Sleep – children often fight it – parents mostly crave it – for themselves and for their child.
Sleep issues are one of the most frequent concerns that arise when parents talk about their children. How can we get this child to sleep – to stay in bed – to sleep alone.
Other concerns parents have may not start off being about sleep, but after sharing tales of a child’s behavior, outbursts, tantrums, hyperactivity, it may all come directly back to a child’s need for more sleep.
In today’s busy world we live in, where expectations and doing more is valued highly,sleep often takes a back seat, becomes an afterthought.
So how can we change this drama of bedtime to the peace of dreamland?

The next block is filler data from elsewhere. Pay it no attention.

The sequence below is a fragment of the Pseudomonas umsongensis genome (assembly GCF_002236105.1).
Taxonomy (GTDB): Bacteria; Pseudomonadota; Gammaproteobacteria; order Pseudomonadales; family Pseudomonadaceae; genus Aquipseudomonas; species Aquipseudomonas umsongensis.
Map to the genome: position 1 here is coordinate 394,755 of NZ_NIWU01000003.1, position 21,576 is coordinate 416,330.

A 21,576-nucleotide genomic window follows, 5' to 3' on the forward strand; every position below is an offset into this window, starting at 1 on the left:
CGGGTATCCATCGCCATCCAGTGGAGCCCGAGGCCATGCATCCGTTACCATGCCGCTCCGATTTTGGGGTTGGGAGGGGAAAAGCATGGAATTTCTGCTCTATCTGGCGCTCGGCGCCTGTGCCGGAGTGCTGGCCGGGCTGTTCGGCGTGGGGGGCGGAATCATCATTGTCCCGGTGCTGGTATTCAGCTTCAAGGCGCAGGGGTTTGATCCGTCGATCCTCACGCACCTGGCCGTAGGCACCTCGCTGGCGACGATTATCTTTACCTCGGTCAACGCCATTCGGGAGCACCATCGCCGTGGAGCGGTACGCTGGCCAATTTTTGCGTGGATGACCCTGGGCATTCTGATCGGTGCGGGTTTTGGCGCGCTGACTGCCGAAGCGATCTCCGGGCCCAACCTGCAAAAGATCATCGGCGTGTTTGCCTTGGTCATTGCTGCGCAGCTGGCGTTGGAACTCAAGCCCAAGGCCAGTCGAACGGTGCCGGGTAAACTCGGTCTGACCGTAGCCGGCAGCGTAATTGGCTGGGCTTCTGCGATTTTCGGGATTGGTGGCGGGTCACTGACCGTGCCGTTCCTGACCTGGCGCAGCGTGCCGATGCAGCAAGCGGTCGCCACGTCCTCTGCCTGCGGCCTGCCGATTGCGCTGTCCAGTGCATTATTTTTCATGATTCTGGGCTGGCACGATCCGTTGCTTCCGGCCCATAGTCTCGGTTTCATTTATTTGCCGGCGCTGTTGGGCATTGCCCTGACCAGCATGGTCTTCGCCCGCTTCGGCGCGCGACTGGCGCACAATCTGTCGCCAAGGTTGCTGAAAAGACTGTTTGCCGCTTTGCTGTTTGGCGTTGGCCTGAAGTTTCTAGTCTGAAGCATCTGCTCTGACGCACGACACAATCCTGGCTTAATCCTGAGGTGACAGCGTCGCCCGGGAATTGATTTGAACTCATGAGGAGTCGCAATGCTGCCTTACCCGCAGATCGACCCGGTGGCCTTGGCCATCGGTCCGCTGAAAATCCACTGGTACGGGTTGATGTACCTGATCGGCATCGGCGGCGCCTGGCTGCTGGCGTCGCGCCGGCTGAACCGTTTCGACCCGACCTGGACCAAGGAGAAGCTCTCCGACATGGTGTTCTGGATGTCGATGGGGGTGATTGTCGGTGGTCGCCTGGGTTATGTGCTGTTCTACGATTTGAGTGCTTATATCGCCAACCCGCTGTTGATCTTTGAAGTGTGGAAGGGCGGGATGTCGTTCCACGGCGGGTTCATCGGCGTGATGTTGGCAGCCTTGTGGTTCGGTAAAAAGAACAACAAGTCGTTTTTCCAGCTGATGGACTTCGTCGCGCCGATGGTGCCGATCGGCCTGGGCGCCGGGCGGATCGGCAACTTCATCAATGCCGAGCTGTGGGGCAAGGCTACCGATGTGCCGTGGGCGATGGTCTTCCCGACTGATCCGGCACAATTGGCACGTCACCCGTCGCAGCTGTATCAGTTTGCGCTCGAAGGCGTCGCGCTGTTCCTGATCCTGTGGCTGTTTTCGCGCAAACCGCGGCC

The prime key is to provide a routine – develop a rhythm that helps your child feel and be ready for bedtime. Most parents will swear they do have a routine yet bedtime still remains stressful for all. However, there are many factors that affect whether a child accepts and responds to a bedtime routine or puts up his defenses to fight it.
Some children co-sleep with their parents, some children sleep in a “nest” on the floor in their parents’ room, some siblings share a bed, some children sleep alone. All of these situations can work to provide a good night of rest for your child and you. What’s essential,however, is to respect the value and significance a good night’s sleep can offer for your child’s well-being and for your own well-being and to keep this as a strong priority in your family’s life.
If you are one of the many parents wondering why bedtime is often challenging, call and register for the workshop “Ah Sleep” at The Parenting Place, Tuesday, April 21st from 6-7:30 PM. Join the discussion and learn ways to make nighttime more peaceful in your home. Call The Parenting Place – 784-8125 to register. Limited childcare is available.